5/4/19 12:50 PM as a reply to Linda ”Polly Ester” Ö.
Thank you, Linda, for the observations, suggestions, and encouragement. My gratitude!

Regarding your question, that the point that pops up and dissapears, what I've noticed is that my concentration goes right to my heart. (Actually, I'm not quite sure if it is my heart, it feels too much on the right of the chest to be the heart, but it might well be the heart). 

What do you mean by "mind"? Definition is quite lost on me, unfortunately. Please do explain; I think you're trying to get across an important point. I'd like to meditate with your questions.

Many times, what happens is that my concentration flips between my upper lip right to my heart, which feels like, the seat of the "I". That's where the constant "I", "I", "I", comes from. What I should do about it besides noticing it is lost on me. All I can see is that it is a voice, and not necessarily a soul which it some times tries me to convince me of (I'm neither a believer nor a dis-believer in soul, all I'm saying here is that I hear an internal voice).

Here was the dialog that happened today:

In what follows, me is the questioner, and I is the voice that comes out of the heart region.

Me: Who is it that notices?
Internal voice: I.
Me: Hi I.
I: Hi back to you.
Me: I, are you permanent.
I: Yes, I last for ever.
Me: How do you know.
I: Coz I just do. Hahaha.

More sounds of I:

It is I who feel the breath sensations on the top of the upper lip.
Thus, it is I who knows.
It is I who thinks all these wonderful thoughts.
It's who is thinking right now.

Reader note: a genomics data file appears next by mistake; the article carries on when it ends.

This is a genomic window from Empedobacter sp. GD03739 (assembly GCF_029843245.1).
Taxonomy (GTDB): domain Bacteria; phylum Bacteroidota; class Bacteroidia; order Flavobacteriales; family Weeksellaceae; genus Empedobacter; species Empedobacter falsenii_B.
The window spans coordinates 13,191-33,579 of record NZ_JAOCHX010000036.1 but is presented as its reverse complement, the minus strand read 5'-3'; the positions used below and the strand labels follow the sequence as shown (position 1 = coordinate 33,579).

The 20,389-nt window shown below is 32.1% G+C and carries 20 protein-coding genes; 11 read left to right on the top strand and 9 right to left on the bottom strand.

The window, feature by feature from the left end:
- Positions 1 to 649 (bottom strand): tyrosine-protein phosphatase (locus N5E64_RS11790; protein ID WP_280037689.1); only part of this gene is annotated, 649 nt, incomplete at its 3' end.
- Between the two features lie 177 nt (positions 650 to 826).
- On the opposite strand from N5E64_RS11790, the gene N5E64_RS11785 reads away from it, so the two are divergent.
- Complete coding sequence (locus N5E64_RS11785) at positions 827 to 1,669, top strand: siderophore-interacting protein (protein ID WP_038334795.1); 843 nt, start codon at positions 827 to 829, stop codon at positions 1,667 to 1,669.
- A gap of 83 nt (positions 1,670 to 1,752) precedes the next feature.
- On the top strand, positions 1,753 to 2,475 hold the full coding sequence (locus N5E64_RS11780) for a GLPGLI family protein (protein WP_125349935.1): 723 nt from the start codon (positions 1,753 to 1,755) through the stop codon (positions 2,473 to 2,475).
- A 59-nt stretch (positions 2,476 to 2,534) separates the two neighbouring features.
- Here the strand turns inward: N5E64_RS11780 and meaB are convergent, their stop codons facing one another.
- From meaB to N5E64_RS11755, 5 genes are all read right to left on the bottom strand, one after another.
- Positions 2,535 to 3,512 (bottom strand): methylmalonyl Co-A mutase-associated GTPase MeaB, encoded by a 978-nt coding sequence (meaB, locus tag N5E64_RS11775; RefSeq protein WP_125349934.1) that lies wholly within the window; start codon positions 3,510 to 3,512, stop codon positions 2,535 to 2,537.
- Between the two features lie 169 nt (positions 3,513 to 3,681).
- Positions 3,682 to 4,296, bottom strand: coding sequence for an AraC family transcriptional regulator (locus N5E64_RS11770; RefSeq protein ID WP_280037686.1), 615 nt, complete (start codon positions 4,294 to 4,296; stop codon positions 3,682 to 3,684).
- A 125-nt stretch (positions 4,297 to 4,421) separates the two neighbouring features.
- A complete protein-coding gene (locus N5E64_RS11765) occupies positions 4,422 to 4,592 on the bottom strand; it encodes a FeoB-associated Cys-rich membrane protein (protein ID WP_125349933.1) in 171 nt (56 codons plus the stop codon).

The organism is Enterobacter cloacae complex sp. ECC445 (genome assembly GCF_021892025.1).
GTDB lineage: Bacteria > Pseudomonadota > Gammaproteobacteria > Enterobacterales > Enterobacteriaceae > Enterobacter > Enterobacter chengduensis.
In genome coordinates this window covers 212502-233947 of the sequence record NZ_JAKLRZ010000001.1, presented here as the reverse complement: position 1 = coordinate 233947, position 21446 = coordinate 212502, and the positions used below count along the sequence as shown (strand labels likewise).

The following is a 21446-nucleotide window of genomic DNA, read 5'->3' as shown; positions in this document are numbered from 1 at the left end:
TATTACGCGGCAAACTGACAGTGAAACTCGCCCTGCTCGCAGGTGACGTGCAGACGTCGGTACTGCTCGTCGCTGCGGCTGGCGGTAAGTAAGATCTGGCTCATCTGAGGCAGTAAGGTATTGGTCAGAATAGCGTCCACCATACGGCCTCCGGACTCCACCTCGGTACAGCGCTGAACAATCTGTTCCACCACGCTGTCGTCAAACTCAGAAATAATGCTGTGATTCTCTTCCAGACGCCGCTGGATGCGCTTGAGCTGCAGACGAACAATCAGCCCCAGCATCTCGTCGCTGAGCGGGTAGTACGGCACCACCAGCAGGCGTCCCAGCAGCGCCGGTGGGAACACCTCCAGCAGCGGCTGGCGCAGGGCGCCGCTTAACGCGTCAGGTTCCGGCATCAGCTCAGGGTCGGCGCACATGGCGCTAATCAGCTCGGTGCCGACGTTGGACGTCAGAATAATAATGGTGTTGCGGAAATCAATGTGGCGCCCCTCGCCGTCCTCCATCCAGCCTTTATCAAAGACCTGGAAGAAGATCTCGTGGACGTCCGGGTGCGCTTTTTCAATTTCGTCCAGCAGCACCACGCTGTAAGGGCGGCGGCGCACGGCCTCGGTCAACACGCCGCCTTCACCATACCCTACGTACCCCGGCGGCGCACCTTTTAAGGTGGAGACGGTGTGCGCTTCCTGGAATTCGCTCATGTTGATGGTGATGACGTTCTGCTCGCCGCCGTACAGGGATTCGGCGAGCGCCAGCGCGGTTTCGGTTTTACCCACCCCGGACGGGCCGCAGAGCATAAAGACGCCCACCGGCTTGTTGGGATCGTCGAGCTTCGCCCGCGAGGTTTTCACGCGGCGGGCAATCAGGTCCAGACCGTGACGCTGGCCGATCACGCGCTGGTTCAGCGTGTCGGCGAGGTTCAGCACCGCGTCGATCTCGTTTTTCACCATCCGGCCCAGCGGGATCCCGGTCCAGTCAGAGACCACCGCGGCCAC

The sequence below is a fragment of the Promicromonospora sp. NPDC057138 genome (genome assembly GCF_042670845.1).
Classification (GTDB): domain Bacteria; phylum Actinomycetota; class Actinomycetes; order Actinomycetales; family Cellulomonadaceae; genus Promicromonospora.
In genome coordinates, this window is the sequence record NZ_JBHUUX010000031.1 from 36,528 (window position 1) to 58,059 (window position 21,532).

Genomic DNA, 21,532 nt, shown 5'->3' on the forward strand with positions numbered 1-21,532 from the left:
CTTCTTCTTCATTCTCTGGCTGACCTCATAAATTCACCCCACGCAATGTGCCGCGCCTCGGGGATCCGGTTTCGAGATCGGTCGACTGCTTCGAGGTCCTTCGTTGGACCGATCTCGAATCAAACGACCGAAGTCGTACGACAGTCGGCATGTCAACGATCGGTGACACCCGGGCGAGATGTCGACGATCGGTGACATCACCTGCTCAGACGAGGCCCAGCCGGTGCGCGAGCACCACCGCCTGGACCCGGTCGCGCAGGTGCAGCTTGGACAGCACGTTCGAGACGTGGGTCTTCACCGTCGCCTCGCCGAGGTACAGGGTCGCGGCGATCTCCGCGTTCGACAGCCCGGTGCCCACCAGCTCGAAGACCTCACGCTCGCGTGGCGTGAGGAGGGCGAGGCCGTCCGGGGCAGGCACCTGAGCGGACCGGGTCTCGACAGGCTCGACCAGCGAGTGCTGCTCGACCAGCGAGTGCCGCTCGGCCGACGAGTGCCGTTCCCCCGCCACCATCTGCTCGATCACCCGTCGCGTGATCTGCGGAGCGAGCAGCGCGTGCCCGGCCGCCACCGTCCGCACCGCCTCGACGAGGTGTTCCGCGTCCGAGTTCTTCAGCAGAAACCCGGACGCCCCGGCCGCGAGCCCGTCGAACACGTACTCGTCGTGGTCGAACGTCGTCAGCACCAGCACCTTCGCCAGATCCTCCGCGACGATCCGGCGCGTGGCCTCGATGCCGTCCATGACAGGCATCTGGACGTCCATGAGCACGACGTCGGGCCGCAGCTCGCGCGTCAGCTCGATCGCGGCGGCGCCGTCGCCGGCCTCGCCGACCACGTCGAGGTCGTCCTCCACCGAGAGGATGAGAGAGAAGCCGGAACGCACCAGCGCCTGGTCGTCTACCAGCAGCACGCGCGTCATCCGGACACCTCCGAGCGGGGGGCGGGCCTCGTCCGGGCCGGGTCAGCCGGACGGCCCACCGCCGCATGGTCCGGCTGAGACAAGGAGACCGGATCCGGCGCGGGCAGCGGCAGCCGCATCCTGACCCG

I'm the thinker.
It's my consciousness that is knowing my consciousness.


RE: Mike's practice log
5/5/19 12:45 AM as a reply to Mike Smirnoff.
I was quoting you. You asked how the mind could disappear. What did you mean?

Maybe I was thinking about what Rupert Spira calls the finite mind, which includes thoughts, feelings and the limitations of perception that belong to a certain location (something like that, if I remember correctly). Does all this go away when the point goes away.

I think I was wrong when I assumed that the I that was talking about being permanent was your inner resistance to the process. It sounds more like an intuitive understanding of the greater consciousness that they are talking about in the nonduality approach.

RE: Mike's practice log
5/5/19 10:40 AM as a reply to Linda ”Polly Ester” Ö.
Oh, I understand now, you were quoting me! See, I use words without knowing what they mean!
Maybe I've some inkling of your question; I'll meditate on it and write back to you. 

What is this greater consciousness that they talk about in the non-duality approach? Some reference? The way it seems to work is that I can see that my mind keeps creating permanence out of impermanence and keeps on creating an "I" when I'm not sure there's an "I". I'd not say there's a resistance, but well, I do wonder, how much acceptance is there. Or maybe I'm undergoing a process from one to the other. At least, I can hear these voices and let them be, whatever that suggests .....

Still don't know what happens when it goes away. It might be as simple as: I get lost somewhere!  But I'll meditate on your questions. 

Thank you Linda! I am very thankful for your feedback and thoughts, most of all, your time. And I'll keep posting and please do keep giving comments as & when possible ...

RE: Mike's practice log